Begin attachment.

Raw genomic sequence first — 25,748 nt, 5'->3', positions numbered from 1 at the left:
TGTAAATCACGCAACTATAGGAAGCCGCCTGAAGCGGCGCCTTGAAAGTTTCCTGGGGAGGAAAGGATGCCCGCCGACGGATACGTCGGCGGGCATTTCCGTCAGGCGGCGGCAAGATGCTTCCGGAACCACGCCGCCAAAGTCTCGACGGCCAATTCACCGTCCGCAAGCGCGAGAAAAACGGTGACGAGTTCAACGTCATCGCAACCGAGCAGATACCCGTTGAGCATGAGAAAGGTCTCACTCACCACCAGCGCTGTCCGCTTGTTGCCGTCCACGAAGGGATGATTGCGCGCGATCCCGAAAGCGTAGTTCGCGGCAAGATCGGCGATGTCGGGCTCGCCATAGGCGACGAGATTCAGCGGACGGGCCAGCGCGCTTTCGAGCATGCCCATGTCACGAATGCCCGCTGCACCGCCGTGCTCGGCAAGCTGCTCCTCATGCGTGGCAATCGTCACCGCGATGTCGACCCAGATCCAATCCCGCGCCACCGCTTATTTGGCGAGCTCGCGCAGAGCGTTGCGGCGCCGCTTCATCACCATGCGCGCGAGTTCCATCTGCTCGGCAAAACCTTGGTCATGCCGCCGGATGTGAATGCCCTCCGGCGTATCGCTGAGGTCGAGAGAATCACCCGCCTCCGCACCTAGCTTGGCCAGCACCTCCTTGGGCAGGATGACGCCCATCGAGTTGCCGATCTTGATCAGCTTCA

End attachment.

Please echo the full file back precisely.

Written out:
Raw genomic sequence first — 25,748 nt, 5'->3', positions numbered from 1 at the left:
TGTAAATCACGCAACTATAGGAAGCCGCCTGAAGCGGCGCCTTGAAAGTTTCCTGGGGAGGAAAGGATGCCCGCCGACGGATACGTCGGCGGGCATTTCCGTCAGGCGGCGGCAAGATGCTTCCGGAACCACGCCGCCAAAGTCTCGACGGCCAATTCACCGTCCGCAAGCGCGAGAAAAACGGTGACGAGTTCAACGTCATCGCAACCGAGCAGATACCCGTTGAGCATGAGAAAGGTCTCACTCACCACCAGCGCTGTCCGCTTGTTGCCGTCCACGAAGGGATGATTGCGCGCGATCCCGAAAGCGTAGTTCGCGGCAAGATCGGCGATGTCGGGCTCGCCATAGGCGACGAGATTCAGCGGACGGGCCAGCGCGCTTTCGAGCATGCCCATGTCACGAATGCCCGCTGCACCGCCGTGCTCGGCAAGCTGCTCCTCATGCGTGGCAATCGTCACCGCGATGTCGACCCAGATCCAATCCCGCGCCACCGCTTATTTGGCGAGCTCGCGCAGAGCGTTGCGGCGCCGCTTCATCACCATGCGCGCGAGTTCCATCTGCTCGGCAAAACCTTGGTCATGCCGCCGGATGTGAATGCCCTCCGGCGTATCGCTGAGGTCGAGAGAATCACCCGCCTCCGCACCTAGCTTGGCCAGCACCTCCTTGGGCAGGATGACGCCCATCGAGTTGCCGATCTTGATCAGCTTCA